With the world looking to the future and how to get things back on track, we need to start thinking about what that might look like.
In the last 8 weeks we’ve worked from home, home schooled children, stayed inside as much as possible, changed our shopping habits and even had home haircuts (some more successful than others). So, what comes next?
It’s inevitable that some of your employees will have children. Having children might mean that at some point there might be an issue with childcare (but don’t assume this to be the case).
Normally these issues are things like sickness, school closures or nursery placement issues. All of which might be resolved in a few days. This normally means that employees in this situation will take dependants’ leave (1-2 days of unpaid leave).
At the moment, we don’t know when schools will be open, when nurseries and childminders will be able to operate as they did, or even when you’ll be allowed to let other family members look after the children.
Short answer is “yes”. The scheme allows people to be furloughed if they can’t work due to a situation related to Coronavirus. Schools being closed does fall under this. So, as long as your employee is eligible for the scheme anyway (look at their start date etc.), then you can furlough them.
You may have employees who are single parents, have shared parental responsibility, or whose partners are working opposite shifts to them. While, under normal circumstances your employees may take dependants’ leave or annual leave to cover any days where there are issues with their childcare, you need to remember that this situation is anything but normal.
It’s time to start thinking outside of the box. Offering employees to continue to work from home, where possible will help them to ensure that there’s no gap in their childcare. You can even go one step beyond this – look at different working hours. Allowing increased flexibility might be good for the business and really helpful to employees juggling many hats. These arrangements don’t have to be permanent (like they normally would under a flexible working request). Until we all know when normality is likely to resume it is really about being as flexible as possible right now.
With the changing work environment you may start getting flexible working requests coming in from your employees. The key thing to remember when dealing with these is that you should treat each one as an individual application. Just because you have previously approved or declined a similar application, does not mean that this new one needs to have the same outcome. Things do change.
Previously, you may have said no to employees working from home as you weren’t sure how to manage them, monitor their work, support them, or even get the right equipment to them. But now, we’ve been thrust into a world where working from home has become more normal. Our clients are telling us that productivity has not suffered, in fact in some businesses the productivity of teams working from home has increased.
Each application should be given fair consideration. Don’t fall into stereotyping traps. By this we mean that you should give a flexible working request from a man the same priority that you would a woman. While history and statistics has shown us that women often do the lion’s share of childcare, this actually might be changing.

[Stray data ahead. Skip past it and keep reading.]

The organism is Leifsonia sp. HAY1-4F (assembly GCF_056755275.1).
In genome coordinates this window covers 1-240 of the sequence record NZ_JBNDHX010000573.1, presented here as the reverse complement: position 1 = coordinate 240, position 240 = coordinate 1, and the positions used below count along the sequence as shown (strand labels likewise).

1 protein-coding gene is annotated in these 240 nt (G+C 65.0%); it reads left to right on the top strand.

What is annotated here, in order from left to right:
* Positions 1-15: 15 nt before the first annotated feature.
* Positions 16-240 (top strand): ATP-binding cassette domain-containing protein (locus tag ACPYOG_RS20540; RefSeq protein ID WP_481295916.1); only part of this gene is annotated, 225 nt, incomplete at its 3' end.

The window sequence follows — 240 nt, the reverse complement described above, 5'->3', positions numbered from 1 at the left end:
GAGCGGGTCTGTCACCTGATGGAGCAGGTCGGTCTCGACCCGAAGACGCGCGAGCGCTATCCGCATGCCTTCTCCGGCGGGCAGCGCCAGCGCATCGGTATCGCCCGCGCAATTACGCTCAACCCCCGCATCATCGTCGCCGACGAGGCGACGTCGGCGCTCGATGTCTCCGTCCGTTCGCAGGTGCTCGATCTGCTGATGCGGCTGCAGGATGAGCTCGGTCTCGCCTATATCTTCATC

All employers will need to undertake risk assessments before bringing employees back to the workplace. You will also need to communicate with your employees with regard to the measures you have taken towards their safety.
If you are looking to get your pregnant employees back into work you’re going to need to do a pregnancy risk assessment. With the risk that the pandemic has brought, all we are doing here is adding another section to the risk assessments you already have in place for pregnant employees.
There’s a lot of information on how to reduce risks for things we’ve known about for a long time, but there’s not that much about reducing the risk of infection from Coronavirus. Follow the guidelines from the Government and remove any other risks that you identify.
If you’ve furloughed some of your employees and they have children, then they will have created new routines and they might not be thinking about work.
When you are in a position to start bringing people back from furlough, you need to look at your business requirements alongside people’s personal situations.
You may want to look at things like:
These options can help your employees to come back to work and also help to assist them to manage their childcare responsibilities.
While you’ve done all of these lovely risk assessments in the background, made changes, and removed as much risk as possible, it’s no good unless you actually tell your employees what you’ve done.
In the eyes of the law, if the EMPLOYEE thinks there is a risk and takes appropriate steps to avoid that risk, such as not coming to work - and you dismiss them, they can make a claim to an Employment Tribunal. Unfortunately, whether you agree with their opinion or not, doesn’t really come into it. BUT, to avoid things like this, tell your employees what risk assessments you’ve carried out, what risks you’ve identified, and how you are changing things to reduce or remove these risks. That way, the information is there for them to show that you’ve done everything you can.
As with most situations, having a chat about things can make a massive difference. There’s nothing worse than not knowing what’s going on.
Risk assessments really are key to getting people back to work when it is safe to do so. Some preparation on that now will stand your business in good stead.
If you would like to chat to us about risk assessments or you would like some assistance with putting risk assessments together for you, please contact our Operations Manager Dafydd Lloyd. firstname.lastname@example.org or his mobile number is 07814251297